(c) That it is the policy of this state to give developers flexible development rights with specific obligations within a uniform structure of development of a common interest community that extends through the transition to owner control;

(d) That it is the policy of this state to promote effective and efficient property management through defined operational requirements that preserve flexibility for such homeowner associations;

(e) That it is the policy of this state to promote the availability of funds for financing the development of such homeowner associations by enabling lenders to extend the financial services to a greater market on a safer, more predictable basis because of standardized practices and prudent insurance and risk management obligations.

Published in: on March 5, 2017 at 1:34 pm  Comments (5)  

AZ House committee fooled into rejecting HOA attorney fee restraint – SB1289

Dear Arizona House LIA Committee members:

Allow me to clarify the background of this bill, SB 1289, as I, a non-lawyer, see it.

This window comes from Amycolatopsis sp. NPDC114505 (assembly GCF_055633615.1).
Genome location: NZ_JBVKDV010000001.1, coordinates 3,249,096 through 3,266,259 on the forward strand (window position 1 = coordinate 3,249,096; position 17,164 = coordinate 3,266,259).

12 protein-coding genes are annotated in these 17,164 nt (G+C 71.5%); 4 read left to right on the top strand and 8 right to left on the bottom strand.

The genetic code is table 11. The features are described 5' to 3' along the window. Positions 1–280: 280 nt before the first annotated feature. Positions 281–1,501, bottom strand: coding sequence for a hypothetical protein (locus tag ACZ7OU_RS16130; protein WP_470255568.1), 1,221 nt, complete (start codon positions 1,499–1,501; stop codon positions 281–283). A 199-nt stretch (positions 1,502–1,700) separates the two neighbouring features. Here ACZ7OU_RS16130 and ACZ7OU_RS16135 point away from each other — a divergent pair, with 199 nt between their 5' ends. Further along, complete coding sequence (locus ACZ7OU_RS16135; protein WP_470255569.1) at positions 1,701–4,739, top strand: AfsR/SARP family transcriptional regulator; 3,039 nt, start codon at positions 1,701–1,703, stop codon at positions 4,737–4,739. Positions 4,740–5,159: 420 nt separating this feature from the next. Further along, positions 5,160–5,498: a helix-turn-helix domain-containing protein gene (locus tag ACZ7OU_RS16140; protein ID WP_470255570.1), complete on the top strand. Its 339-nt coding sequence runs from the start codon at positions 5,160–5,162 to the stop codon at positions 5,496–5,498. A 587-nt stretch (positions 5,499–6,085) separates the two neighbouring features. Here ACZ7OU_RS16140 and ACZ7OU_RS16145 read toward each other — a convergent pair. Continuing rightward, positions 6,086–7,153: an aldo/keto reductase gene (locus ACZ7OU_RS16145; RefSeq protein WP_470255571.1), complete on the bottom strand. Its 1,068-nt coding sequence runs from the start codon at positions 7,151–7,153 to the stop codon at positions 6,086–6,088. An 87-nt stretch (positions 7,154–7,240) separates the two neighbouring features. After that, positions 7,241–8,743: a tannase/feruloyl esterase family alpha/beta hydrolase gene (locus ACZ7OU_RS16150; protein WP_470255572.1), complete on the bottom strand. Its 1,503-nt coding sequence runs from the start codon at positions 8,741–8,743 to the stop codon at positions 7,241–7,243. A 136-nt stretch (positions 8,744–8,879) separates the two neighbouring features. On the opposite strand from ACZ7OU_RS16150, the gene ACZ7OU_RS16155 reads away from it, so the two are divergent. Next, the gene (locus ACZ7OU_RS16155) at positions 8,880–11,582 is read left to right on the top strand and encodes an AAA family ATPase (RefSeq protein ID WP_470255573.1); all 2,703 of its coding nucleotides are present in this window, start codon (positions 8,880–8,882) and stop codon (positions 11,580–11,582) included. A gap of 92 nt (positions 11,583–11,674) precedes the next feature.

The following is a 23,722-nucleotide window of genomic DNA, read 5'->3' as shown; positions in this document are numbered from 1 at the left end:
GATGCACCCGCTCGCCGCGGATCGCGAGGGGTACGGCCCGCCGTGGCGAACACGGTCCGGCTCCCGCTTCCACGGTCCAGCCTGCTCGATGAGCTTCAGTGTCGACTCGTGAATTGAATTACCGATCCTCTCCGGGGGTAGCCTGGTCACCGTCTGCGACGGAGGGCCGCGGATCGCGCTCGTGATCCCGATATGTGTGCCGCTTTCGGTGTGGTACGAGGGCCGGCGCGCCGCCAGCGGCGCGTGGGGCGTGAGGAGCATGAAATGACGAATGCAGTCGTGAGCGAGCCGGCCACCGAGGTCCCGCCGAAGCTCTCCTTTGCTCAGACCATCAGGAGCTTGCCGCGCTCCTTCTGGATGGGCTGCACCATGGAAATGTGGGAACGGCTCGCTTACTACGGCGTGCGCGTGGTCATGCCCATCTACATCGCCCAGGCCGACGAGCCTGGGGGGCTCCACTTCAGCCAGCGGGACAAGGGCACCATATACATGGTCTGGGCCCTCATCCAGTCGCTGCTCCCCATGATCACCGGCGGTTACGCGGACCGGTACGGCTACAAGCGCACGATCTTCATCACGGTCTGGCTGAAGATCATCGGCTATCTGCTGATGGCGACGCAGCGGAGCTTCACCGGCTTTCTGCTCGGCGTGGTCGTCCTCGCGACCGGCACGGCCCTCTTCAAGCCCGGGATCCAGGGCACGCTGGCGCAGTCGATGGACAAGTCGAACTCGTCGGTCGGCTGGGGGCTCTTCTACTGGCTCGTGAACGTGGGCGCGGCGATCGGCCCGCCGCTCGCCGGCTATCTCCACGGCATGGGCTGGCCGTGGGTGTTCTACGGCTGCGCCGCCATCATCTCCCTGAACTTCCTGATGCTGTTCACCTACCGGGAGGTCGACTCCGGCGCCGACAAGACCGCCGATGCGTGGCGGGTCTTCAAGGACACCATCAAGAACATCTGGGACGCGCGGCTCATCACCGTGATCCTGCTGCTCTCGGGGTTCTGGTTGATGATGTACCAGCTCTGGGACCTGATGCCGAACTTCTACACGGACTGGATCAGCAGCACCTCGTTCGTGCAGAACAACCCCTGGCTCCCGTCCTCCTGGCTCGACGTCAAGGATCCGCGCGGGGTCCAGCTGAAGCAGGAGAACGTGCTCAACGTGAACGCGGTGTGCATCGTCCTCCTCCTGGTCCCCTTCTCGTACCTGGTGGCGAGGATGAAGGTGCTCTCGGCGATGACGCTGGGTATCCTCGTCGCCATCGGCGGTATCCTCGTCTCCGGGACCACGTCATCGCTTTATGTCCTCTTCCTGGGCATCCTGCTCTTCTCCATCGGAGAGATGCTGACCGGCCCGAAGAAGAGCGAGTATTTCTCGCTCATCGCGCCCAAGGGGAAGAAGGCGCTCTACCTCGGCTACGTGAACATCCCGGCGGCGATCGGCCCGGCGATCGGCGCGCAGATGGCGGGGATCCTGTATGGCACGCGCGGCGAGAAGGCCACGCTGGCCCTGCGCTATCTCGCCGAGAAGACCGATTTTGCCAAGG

There is a notorious case ((Terravita) in which an HOA amended its CC&Rs to specifically be awarded attorney fees if it won a hearing before OAH Office of Administrative Hearings).  This covenant in the CC&Rs flies in the face of existing law and should have been rejected by the HOA’s attorneys who are CAI members.  In Semple v. Tri-City Drywall (1992) the court held,

May the trial court pursuant to ARS 12 341.01(A) award to the prevailing party attorney’s fees incurred in the proceedings before the Registrar of Contractors? We hold that the statute does not provide for such an award . . ..” [1]

In Brown v. Terravita [2] the AZ appellate court held,

we have found no authority -including the plain language of the statute — to support the notion that the Legislature intended to integrate A.R.S. § 33-1805 as part of the declarations, bylaws, articles of incorporation, and rules of all planned communities.”

However, this decision was ignored, apparently, by the CAI attorneys. Terravita’s 2013 CC&Rs amendment flaunted Arizona law.

“Attorneys’ Fees in Administrative Proceedings. In the event the Association incurs legal expenses and costs . . . in an administrative action or proceeding, including but not limited to, proceedings before an Administrative Law Judge, and any appeal thereof, the Association shall be entitled to recover its attorneys’ fees . . . if the Association is a prevailing party in such action . . . .”  (Article XVII, Section 17.08(4) Terravita CC&Rs).

This is a prime example of the use of a private contract to get around constitutional protections, like the equal protection of the law and due process.  The bill would prevent HOA attorneys from amending CC&Rs to bypass state laws, and claim legitimacy because of the private contractual nature of the CC&Rs.  The bill prohibits any such CC&Rs provisions.